Engineering Gene Control Circuits with Allosteric Ribozymes in Human Cells as a Medicine of the Future

Engineering Gene Control Circuits with Allosteric Ribozymes in Human Cells as a Medicine of the Future

Robert Penchovsky (Sofia University “St. Kliment Ohridski”, Bulgaria)
Copyright: © 2013 |Pages: 24
DOI: 10.4018/978-1-4666-3604-0.ch047
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Systems and synthetic biology promise to develop new approaches for analysis and design of complex gene expression regulatory networks in living cells with many practical applications to the pharmaceutical and biotech industries. In this chapter the development of novel universal strategies for exogenous control of gene expression is discussed. They are based on designer allosteric ribozymes that can function in the cell. The synthetic riboswitches are obtained by a patented computational procedure that provides fast and accurate modular designs with various Boolean logic functions. The riboswitches can be designed to sense in the cell either the presence or the absence of disease indicative RNA(s) or small molecules, and to switch on or off the gene expression of any exogenous protein. In addition, the riboswitches can be engineered to induce RNA interference or microRNA pathways that can conditionally down regulate the expression of key proteins in the cell. That can prevent a disease’s development. Therefore, the presented synthetic riboswitches can be used as truly universal cellular biosensors. Nowadays, disease indicative RNA(s) can be precisely identified by employing next-generation sequencing technologies with high accuracy . The methods can be employed not only for exogenous control of gene expression but also for re-programming the cell fate, anticancer, and antiviral gene therapies. Such approaches may be employed as potent molecular medicines of the future.
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In the last several years sequencing technology has been improving dramatically (Reis-Filho, 2009). Nowadays, 200 million bases can be sequenced per day in the Human Genome Project (HGP) using the latest generation sequencing technology such as the Genome Analyzer IIe from Illumina and the Solid System IV from Applied Biosystems (Oetting, 2010). These machines offer ultra-throughput whole genome sequencing (Bentley et al., 2009), targeted re-sequencing, SNP analysis (Chan, 2009; Ramos et al., 2009), gene expression and small RNA analyses (Jung, Hansen, Makunin, Korbie, & Mattick, 2010), chromatin immune-precipitation and DNA methylation arrays. The next generation sequencing (NGS) technology promises to advance genomic research in the next years by producing whole genome and gene expression data in combination with epigenetic data (Liang et al., 2009). Such complex approach was not available only a few years ago. The huge quantity of experiential data produced by the NGS technology can be fully analyzed by parallel computing (Bateman & Quackenbush, 2009). The combination of NGS technology with high-performance computing (HPC) is set to make a breakthrough in genomics, and many have far-reaching applications in cancer research. This integrated approach promises to bring to light the complexity of factors that make one cell become cancerous (Morrissy et al., 2009; Wyman et al., 2009). Understanding the molecular mechanisms of cancerogenesis is an important step for finding a cure. However, knowing the molecular mechanisms of one disease doesn’t lead immediately to its cure. In this chapter we describe two general approaches that can tackle various disorders, which are associated with expression of disease indicative RNA(s). (Teng & Xiao, 2009; Willenbrock et al., 2009).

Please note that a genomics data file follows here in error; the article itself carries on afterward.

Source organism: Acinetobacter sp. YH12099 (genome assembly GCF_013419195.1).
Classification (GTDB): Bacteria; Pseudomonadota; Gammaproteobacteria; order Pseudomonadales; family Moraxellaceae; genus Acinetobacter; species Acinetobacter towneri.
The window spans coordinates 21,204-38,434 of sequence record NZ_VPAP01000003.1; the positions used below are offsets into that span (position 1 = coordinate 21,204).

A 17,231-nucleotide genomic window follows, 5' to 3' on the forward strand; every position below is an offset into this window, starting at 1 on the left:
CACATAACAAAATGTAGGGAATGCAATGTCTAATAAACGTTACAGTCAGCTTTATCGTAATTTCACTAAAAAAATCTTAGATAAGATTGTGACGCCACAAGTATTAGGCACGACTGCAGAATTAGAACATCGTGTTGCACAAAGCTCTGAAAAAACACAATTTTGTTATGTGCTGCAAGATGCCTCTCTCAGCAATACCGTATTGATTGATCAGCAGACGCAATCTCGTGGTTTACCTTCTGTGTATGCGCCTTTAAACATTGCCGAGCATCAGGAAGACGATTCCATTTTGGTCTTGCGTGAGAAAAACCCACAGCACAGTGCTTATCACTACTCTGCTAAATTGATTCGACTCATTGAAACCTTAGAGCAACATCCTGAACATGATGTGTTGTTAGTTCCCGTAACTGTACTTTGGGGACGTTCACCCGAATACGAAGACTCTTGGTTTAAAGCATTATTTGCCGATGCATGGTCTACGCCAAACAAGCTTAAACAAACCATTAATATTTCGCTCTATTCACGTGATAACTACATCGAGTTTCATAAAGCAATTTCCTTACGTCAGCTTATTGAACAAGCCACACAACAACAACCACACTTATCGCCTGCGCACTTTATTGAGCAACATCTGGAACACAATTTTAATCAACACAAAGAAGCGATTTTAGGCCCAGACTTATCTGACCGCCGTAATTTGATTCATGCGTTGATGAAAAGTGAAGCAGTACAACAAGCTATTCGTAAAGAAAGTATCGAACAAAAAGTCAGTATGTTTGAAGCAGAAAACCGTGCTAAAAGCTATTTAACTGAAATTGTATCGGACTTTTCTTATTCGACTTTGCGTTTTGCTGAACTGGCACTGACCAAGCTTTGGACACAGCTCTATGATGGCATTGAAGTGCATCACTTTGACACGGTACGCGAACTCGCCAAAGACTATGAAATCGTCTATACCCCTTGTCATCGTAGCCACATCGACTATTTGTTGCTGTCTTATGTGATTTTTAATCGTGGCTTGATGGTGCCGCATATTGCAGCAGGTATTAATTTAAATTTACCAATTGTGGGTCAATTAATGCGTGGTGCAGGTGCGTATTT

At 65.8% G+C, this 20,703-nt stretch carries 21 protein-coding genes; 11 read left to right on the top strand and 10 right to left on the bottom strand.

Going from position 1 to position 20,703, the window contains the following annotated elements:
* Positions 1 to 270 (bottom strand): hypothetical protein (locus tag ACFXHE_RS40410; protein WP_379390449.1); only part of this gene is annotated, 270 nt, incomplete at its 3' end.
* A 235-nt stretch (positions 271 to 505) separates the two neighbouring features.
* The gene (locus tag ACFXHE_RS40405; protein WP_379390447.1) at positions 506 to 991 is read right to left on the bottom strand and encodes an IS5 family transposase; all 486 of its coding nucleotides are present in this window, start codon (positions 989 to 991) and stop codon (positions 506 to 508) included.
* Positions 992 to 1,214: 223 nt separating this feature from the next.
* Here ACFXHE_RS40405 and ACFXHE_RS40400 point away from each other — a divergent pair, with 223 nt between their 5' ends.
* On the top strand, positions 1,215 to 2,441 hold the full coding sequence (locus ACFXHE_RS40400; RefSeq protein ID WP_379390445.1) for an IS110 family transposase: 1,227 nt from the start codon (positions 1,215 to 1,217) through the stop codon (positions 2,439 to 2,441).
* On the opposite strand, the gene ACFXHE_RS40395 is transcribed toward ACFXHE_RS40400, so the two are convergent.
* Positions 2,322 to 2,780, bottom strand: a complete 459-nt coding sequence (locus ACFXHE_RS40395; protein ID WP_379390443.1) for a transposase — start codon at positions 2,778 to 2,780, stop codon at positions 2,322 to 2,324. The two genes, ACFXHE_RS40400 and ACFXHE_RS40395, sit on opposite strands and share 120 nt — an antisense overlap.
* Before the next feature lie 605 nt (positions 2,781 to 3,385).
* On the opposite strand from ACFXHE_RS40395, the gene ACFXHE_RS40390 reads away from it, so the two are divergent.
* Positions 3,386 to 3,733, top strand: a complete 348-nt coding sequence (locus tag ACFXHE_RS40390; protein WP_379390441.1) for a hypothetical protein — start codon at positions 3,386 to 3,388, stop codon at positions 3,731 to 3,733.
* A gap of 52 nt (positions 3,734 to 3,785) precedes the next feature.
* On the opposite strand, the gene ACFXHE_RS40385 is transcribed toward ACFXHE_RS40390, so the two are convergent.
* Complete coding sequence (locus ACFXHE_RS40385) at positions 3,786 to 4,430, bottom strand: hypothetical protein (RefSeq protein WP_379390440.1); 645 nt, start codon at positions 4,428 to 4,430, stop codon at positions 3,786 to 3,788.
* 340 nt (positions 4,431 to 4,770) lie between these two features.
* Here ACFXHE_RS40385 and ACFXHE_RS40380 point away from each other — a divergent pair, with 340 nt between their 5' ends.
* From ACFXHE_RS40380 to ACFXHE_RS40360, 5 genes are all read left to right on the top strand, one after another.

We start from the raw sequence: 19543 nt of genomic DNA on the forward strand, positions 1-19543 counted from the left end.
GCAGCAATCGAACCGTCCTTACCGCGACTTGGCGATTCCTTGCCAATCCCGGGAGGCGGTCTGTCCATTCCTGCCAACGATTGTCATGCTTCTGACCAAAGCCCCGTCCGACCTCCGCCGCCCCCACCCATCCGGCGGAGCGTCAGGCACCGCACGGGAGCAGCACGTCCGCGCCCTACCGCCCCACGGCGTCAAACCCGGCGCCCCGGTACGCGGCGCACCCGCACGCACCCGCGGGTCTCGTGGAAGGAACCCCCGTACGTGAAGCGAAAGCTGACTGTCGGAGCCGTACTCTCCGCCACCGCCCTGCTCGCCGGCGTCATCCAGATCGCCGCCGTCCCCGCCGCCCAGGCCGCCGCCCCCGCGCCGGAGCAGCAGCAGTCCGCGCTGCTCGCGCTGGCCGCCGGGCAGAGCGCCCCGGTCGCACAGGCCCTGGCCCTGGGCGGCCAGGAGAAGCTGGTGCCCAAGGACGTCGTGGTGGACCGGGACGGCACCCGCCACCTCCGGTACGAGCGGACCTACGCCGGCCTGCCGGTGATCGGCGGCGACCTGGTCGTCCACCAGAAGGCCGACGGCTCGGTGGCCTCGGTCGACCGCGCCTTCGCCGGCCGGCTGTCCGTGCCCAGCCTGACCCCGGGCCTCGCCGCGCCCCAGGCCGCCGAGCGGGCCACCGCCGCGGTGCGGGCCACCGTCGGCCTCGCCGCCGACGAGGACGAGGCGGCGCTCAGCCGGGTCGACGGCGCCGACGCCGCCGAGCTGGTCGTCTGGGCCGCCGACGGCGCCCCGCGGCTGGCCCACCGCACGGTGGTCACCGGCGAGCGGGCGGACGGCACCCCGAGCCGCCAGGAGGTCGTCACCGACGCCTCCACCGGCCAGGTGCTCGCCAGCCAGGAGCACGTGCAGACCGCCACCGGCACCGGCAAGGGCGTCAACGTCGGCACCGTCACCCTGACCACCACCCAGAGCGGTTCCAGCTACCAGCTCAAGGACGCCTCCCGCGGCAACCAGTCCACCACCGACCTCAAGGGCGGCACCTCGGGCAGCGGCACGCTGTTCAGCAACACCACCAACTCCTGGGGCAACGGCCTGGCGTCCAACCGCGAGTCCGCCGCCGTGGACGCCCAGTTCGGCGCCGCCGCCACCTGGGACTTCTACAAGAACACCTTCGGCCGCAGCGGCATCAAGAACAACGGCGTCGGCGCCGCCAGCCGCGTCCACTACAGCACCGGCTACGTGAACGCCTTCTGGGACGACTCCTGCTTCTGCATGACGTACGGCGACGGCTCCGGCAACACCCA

The methods described in this chapter are based on allosteric hammerhead ribozymes (Porta & Lizardi, 1995), which can work as biosensors in vitro and as synthetic riboswitches and gene regulatory elements in vivo (R. Breaker & Penchovsky, 2008; Penchovsky & Breaker, 2005). Ribozymes are naturally occurring RNA molecules that possess a catalytic function similar to that of protein enzymes (Muller, 2009). Allosteric enzymes are biopolymers that can change their conformation on binding a specific effector molecule(s) to their allosteric domains (Penchovsky & Breaker, 2005). Effector binding domains are distant from the catalytic center in an allosteric enzyme. Allosteric protein enzymes are discovered to play an important role in biochemical pathways of many organisms. Unlike allosteric protein enzymes all allosteric ribozymes are synthetic molecules. The only naturally occurring ribozyme discovered up to now to sense the presence of an effector molecule, is known as the glmS ribozyme (Blount, Puskarz, Penchovsky, & Breaker, 2006). However, the glmS RNA is not an allosteric ribozyme. Its activator glucosamine-6-phosphate serves as a co-factor in the catalytic center of the ribozyme. The allosteric ribozymes are designed to sense the presence of small molecules or oligonucleotides and to catalyze certain chemical reactions by various engineering methods. Such methods include in vitro selection (Guryev & Cuppen, 2009), rational design (Tang & Breaker, 1997), and computational design procedures (Penchovsky & Breaker, 2005).

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